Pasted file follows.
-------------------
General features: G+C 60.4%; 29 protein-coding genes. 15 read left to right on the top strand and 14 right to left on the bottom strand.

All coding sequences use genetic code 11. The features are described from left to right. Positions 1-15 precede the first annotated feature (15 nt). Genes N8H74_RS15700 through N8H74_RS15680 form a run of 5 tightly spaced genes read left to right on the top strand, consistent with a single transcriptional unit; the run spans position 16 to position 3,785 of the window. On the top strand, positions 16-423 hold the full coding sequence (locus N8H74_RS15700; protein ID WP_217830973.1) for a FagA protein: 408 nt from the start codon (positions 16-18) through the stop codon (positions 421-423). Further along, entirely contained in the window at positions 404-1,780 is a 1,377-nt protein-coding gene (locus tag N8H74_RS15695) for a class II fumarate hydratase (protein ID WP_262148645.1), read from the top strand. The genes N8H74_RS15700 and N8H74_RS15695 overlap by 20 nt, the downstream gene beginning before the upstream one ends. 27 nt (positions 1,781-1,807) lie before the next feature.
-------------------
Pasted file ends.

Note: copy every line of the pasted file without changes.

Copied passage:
General features: G+C 60.4%; 29 protein-coding genes. 15 read left to right on the top strand and 14 right to left on the bottom strand.

All coding sequences use genetic code 11. The features are described from left to right. Positions 1-15 precede the first annotated feature (15 nt). Genes N8H74_RS15700 through N8H74_RS15680 form a run of 5 tightly spaced genes read left to right on the top strand, consistent with a single transcriptional unit; the run spans position 16 to position 3,785 of the window. On the top strand, positions 16-423 hold the full coding sequence (locus N8H74_RS15700; protein ID WP_217830973.1) for a FagA protein: 408 nt from the start codon (positions 16-18) through the stop codon (positions 421-423). Further along, entirely contained in the window at positions 404-1,780 is a 1,377-nt protein-coding gene (locus tag N8H74_RS15695) for a class II fumarate hydratase (protein ID WP_262148645.1), read from the top strand. The genes N8H74_RS15700 and N8H74_RS15695 overlap by 20 nt, the downstream gene beginning before the upstream one ends. 27 nt (positions 1,781-1,807) lie before the next feature.